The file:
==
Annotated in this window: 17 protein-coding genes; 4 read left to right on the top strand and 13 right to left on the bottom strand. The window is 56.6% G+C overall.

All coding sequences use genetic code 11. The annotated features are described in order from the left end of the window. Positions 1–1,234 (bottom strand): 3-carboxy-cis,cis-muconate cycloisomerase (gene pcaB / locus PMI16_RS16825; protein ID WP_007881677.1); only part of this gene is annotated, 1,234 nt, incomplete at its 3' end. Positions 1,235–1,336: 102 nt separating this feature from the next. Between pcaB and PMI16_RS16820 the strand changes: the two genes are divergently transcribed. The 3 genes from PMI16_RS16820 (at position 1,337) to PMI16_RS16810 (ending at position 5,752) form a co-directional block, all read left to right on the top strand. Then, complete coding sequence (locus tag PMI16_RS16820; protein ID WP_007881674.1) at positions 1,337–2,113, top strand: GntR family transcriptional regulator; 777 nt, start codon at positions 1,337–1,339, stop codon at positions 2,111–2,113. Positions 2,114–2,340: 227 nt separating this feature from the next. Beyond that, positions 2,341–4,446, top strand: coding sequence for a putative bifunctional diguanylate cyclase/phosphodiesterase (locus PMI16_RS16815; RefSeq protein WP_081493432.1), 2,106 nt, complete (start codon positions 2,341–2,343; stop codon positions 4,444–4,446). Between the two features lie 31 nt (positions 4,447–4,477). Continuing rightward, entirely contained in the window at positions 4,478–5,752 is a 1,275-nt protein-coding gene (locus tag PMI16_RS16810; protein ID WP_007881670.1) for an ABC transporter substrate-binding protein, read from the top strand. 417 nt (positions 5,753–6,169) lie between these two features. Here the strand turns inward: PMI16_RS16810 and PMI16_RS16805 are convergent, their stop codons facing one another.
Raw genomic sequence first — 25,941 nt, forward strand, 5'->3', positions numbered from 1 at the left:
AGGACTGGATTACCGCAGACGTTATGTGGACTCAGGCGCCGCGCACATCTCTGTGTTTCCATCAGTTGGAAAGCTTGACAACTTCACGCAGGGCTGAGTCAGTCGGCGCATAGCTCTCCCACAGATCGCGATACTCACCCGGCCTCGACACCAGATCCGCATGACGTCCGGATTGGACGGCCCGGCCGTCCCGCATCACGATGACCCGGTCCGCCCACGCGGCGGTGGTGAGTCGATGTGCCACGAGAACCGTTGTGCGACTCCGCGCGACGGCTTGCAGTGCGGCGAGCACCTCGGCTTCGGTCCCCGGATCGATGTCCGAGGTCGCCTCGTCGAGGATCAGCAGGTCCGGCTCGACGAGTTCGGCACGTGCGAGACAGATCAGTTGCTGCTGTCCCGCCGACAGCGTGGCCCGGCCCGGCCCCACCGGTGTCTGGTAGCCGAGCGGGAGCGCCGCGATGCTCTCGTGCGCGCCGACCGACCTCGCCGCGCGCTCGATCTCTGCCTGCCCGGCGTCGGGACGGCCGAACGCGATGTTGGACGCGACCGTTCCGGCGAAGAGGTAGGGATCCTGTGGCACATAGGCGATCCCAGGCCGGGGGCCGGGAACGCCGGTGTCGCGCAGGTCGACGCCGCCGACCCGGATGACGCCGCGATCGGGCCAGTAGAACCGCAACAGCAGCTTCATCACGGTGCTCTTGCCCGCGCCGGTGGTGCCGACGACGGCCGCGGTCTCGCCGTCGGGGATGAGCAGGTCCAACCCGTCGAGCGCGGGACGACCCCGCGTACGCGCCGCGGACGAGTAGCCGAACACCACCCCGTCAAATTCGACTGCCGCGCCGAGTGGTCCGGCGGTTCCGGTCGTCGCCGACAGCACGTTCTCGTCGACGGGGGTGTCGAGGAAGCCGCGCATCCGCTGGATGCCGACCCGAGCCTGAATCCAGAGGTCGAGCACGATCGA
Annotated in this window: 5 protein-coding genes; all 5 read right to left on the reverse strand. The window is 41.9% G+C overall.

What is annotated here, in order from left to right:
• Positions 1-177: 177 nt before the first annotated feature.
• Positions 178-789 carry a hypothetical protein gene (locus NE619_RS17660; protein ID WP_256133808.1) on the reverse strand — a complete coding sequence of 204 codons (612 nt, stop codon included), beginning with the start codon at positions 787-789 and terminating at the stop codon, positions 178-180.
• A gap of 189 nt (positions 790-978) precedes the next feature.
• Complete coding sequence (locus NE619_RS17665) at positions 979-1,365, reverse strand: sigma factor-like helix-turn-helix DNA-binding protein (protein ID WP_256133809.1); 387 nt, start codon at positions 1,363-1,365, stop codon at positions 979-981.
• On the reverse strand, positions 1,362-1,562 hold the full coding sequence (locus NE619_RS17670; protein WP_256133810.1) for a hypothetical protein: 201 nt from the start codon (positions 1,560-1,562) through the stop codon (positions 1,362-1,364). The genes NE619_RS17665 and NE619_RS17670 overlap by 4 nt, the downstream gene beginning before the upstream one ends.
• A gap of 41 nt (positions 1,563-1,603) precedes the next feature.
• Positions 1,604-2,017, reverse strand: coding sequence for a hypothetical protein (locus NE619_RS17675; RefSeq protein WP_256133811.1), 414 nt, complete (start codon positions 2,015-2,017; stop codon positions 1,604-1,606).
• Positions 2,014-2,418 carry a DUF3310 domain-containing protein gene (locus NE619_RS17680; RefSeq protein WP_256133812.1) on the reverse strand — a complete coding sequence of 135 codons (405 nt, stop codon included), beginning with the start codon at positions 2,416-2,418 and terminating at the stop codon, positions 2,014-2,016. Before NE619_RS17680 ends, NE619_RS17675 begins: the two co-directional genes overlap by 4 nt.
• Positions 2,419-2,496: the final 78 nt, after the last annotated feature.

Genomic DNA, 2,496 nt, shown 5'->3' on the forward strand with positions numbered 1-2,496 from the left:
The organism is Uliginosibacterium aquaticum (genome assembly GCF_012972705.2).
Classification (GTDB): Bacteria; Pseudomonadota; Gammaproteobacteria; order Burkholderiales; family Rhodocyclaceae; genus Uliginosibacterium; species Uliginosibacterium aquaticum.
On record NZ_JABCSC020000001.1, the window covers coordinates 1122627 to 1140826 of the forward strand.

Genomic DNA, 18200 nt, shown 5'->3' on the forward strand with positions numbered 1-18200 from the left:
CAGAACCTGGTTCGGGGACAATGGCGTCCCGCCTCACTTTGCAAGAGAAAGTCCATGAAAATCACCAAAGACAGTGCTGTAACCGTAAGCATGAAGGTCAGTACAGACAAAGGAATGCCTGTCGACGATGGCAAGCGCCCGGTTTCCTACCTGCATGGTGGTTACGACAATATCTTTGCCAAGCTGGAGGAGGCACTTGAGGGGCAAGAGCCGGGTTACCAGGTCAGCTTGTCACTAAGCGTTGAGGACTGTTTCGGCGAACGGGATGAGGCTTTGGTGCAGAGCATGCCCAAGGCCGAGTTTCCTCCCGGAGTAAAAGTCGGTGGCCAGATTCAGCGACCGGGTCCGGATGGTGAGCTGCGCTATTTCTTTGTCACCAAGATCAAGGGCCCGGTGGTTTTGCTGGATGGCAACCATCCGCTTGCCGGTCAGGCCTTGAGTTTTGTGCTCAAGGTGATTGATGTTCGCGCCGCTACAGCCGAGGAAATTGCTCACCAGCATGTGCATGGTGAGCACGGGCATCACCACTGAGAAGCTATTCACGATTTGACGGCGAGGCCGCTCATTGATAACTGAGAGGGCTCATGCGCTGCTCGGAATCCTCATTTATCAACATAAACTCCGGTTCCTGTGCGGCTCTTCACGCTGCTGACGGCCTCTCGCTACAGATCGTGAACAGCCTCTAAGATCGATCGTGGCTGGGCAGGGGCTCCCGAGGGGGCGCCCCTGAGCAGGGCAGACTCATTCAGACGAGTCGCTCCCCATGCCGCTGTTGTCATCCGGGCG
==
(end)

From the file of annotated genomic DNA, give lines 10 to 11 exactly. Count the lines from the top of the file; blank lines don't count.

• Complete coding sequence (locus NE619_RS17665) at positions 979-1,365, reverse strand: sigma factor-like helix-turn-helix DNA-binding protein (protein ID WP_256133809.1); 387 nt, start codon at positions 1,363-1,365, stop codon at positions 979-981.
• On the reverse strand, positions 1,362-1,562 hold the full coding sequence (locus NE619_RS17670; protein WP_256133810.1) for a hypothetical protein: 201 nt from the start codon (positions 1,560-1,562) through the stop codon (positions 1,362-1,364). The genes NE619_RS17665 and NE619_RS17670 overlap by 4 nt, the downstream gene beginning before the upstream one ends.